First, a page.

The Origins of Metro’s 26 Trains Per Hour Limit
Why can’t Metrorail reliably operate more than 26 trains per hour per direction? A 2001 study defined the basis for determining this constraint.
Although it has been known for years, the July 2014 opening of the Silver Line and corresponding reduction of rush hour Blue Line service highlighted that Metro cannot schedule more than 26 trains per hour (or a train every 2-2.5 minutes) across any point in its rail network. Though it’s been discussed many times through the years, let’s explain this limit in detail now.
The components of Metrorail’s minimum sustainable headway are: minimum train separation (about 70 seconds), governing dwell time (about 40 seconds), and what’s called an operating margin (about 25 seconds). Train separation is determined by primarily by the vehicle’s ability to accelerate quickly up to its maximum speed and brake safely to a stop, the train’s length, and the configuration of stations, and tracks. Dwell times are determined primarily by the number and width of railcar door openings and the passenger volumes at major stations on each line. The operating margin is an amount of time between successive trains that is inserted into a timetable to accommodate minor delays without significantly impacting following trains. The total of each of these values (70+40+25) yields a minimum sustained headway of approximately 135 seconds between trains, which equals about 26 trains per hour.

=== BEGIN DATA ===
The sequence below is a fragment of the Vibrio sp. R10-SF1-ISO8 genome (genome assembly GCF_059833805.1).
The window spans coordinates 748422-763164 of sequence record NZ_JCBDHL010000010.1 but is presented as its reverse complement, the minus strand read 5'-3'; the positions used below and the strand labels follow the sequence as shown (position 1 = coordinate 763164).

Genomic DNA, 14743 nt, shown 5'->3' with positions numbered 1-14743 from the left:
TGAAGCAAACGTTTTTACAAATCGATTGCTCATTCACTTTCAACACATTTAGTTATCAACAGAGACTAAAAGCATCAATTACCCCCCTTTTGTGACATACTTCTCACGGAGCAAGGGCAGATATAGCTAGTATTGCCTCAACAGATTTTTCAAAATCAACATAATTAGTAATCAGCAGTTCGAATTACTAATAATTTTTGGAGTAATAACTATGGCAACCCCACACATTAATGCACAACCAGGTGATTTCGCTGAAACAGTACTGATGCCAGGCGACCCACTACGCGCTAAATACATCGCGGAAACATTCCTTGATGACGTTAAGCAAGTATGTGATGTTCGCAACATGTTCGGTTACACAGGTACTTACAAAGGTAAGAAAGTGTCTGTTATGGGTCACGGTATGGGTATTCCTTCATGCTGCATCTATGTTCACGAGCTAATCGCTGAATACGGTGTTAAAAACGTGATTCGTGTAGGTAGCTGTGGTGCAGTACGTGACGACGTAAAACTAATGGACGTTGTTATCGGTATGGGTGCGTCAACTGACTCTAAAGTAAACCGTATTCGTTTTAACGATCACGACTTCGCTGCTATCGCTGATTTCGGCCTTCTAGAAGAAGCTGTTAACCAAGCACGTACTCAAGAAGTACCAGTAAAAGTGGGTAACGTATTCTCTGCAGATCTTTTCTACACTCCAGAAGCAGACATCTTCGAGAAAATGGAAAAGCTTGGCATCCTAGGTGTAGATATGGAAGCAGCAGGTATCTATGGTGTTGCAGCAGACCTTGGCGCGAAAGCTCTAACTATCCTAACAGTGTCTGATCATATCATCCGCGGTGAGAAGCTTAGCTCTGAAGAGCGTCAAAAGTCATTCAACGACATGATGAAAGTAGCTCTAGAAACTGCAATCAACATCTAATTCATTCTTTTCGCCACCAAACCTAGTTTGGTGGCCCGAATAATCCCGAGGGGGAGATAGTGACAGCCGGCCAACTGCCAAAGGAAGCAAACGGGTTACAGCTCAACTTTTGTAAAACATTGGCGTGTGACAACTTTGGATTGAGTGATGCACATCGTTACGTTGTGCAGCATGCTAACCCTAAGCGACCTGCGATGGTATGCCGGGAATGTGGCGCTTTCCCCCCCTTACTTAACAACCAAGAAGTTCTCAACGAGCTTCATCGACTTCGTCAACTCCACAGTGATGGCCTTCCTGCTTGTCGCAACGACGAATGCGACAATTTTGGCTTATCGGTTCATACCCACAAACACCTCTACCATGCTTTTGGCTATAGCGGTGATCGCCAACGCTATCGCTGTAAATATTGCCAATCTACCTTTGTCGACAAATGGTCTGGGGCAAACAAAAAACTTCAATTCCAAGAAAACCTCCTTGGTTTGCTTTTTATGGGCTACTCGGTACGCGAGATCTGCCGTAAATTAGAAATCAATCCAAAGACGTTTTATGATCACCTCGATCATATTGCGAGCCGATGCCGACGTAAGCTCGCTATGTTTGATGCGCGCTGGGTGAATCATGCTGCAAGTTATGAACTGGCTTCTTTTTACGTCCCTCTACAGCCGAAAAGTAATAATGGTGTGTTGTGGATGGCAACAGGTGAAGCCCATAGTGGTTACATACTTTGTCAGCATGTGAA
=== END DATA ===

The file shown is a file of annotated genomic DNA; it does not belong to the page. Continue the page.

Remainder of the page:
This limit was put to the test in 2000 where, in response to the “Orange Crush”, Metro scheduled 29 trains per hour (19 Orange, 10 Blue) through the Rosslyn portal. However the aggressive 29 trains per hour (125 second headways) schedule was rarely achieved even with a mix of shorter 4- and 6-car trains, which tend to favor close headway operation. This was primarily due to tight operating margins and unattainable dwell times, scheduled at 12 seconds outside, and 19-23 seconds inside the core (far lower than the study’s recommended 40 seconds). Metro’s train control system can accommodate close headway operations, so in certain instances one can observe successive trains less than 135 seconds apart. Nevertheless this typically occurs in certain core track segments and cannot reliably be sustained over an entire rush period, day after day across the entire network.
The study (see above graphic) revealed that lower Metrorail operating margins corresponded to reduced on-time performance. With low schedule margins, instead of being able to absorb minor delays and quickly recover, small train delays or dwell time variations propagated to multiple following trains. As this margin approaches zero the number of following trains that will be delayed by an incident ahead increases exponentially. In the simplest terms, as train throughput approaches its upper limits, service reliability tends to drop.
In recent years, reliably achieving 26 trains per hour through Rosslyn has at times been difficult, which may argue for even more emphasis on preserving schedule reliability over attempting to schedule trains more closely together. This constraint also underpins efforts to plan for additional capacity, particularly at Rosslyn. In a future post, we’ll talk about how rail operating conditions have changed in recent years and whether there are strategies available to mitigate this capacity limitation.